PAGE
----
If you mention the word core most people start having images of situps, crunches, crazy stability ball work, and some ridiculous late night TV gadget. Just the term core is misleading. What we are really talking about are the muscles of the trunk (rectus abdominis, transverse abs, spinal extensors, internal and external obliques, etc.).
It is rare in daily activities that our trunk actually functions as a prime mover with the exception of getting out of bed in the morning or pulling our selves off the floor after that last set of intervals. The main function of the core muscles is to provide stabilization for the extremities to move. The better we can stabilize the core the better our extremities can function meaning stronger and faster which is always a good thing for endurance athletes.
Recent studies and work done by physical therapists and sport scientist have changed the way we should train the core. They have discovered that not only are crunches not functional but they also put a tremendous amount of compressive force on the lumbar spine. Work done by Dr. Stuart McGill has shown that crunches and sit-ups put about 760lbs of compressive force on the spine which does not lend itself to long term back health or being a faster athlete. It is safer and more functional to train the core to resist movements in all plains of movement. This is why planks (anti-flexion), side-planks (anti-lateral flexion), and reverse crunches or hip lifts (anti-extension) are often recommended now in training programs. The one aspect missing here is a good anti-rotational movement. **Key dramatic music** Enter the Pallof Press:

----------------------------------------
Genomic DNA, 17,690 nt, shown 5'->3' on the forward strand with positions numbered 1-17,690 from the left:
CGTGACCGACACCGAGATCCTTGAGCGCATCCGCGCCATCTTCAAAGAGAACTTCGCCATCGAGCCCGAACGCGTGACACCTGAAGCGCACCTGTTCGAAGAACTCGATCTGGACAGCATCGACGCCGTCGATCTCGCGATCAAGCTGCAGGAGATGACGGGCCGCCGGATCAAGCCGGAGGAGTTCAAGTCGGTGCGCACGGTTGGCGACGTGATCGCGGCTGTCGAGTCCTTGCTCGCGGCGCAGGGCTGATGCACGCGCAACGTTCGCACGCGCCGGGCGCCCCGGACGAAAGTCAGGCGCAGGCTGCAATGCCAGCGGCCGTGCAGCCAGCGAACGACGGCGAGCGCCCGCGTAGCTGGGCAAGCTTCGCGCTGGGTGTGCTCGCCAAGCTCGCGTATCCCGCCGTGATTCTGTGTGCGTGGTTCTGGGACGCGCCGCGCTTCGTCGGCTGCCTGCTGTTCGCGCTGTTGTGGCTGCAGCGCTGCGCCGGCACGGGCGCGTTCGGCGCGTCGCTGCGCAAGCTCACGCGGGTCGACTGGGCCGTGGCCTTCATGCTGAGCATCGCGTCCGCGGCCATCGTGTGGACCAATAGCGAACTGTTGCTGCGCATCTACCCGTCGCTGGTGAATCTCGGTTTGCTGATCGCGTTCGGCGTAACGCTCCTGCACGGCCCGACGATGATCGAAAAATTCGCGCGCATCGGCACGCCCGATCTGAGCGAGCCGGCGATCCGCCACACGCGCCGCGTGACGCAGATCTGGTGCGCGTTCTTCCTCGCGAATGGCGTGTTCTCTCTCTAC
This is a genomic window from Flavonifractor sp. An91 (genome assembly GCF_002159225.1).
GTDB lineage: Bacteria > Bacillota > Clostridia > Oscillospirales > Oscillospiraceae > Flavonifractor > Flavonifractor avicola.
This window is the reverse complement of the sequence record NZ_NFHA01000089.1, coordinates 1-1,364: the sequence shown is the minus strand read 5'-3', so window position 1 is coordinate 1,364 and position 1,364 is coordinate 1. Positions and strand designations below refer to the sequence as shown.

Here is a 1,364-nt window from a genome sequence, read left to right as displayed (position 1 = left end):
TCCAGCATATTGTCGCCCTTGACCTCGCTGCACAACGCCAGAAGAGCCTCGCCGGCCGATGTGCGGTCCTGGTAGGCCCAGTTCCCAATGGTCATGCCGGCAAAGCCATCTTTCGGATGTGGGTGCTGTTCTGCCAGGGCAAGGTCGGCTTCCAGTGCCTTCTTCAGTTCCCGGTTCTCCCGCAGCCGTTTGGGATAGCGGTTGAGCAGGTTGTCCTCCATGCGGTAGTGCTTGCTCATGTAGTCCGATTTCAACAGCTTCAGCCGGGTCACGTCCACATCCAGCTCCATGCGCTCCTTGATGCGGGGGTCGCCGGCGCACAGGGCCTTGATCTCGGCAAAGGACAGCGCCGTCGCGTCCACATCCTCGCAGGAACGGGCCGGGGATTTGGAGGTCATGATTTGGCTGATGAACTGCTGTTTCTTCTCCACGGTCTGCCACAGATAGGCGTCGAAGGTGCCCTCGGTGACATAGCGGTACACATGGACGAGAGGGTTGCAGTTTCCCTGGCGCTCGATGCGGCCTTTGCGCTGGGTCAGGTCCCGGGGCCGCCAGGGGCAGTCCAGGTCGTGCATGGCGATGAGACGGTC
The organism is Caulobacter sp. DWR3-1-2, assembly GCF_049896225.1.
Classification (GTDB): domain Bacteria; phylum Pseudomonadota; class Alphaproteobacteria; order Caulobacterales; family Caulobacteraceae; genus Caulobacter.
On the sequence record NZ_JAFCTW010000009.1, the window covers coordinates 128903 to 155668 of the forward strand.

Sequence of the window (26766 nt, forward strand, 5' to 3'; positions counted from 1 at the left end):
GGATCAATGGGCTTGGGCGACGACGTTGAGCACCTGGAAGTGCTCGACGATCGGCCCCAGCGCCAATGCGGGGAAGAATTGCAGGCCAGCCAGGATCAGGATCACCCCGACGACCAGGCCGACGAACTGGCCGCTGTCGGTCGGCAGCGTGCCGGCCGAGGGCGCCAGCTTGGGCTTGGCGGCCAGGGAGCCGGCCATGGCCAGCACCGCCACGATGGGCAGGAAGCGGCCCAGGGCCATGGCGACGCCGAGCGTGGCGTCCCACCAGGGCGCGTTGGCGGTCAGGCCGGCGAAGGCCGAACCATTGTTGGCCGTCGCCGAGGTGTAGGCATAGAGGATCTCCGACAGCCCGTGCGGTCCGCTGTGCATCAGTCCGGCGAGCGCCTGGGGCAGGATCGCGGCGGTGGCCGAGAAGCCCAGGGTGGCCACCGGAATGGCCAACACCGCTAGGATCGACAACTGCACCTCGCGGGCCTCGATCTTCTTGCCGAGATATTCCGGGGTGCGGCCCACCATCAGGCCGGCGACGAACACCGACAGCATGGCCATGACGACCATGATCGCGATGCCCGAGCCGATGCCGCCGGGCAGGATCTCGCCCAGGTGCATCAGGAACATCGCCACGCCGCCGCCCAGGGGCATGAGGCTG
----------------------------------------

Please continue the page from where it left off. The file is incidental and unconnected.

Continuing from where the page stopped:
Why: It trains the core the way it actually functions in resisting movement and transmitting hoop stress which ultimately will make you a faster, better athlete.
What: Assume an athletic position with your feet slightly wider than shoulder width, knees slightly bent, shoulders back, and chest out (Note that you can increase the difficulty of this exercise by narrowing your stance). Use a cable pull machine with a single hand attachment or a rubber band setup to your side. Start with your hands close to your chest and press straight out keeping your shoulders, arms, and hips straight ahead. Hold for 3 – 5 seconds and bring your hands back to your chest. Repeat for a set of 12.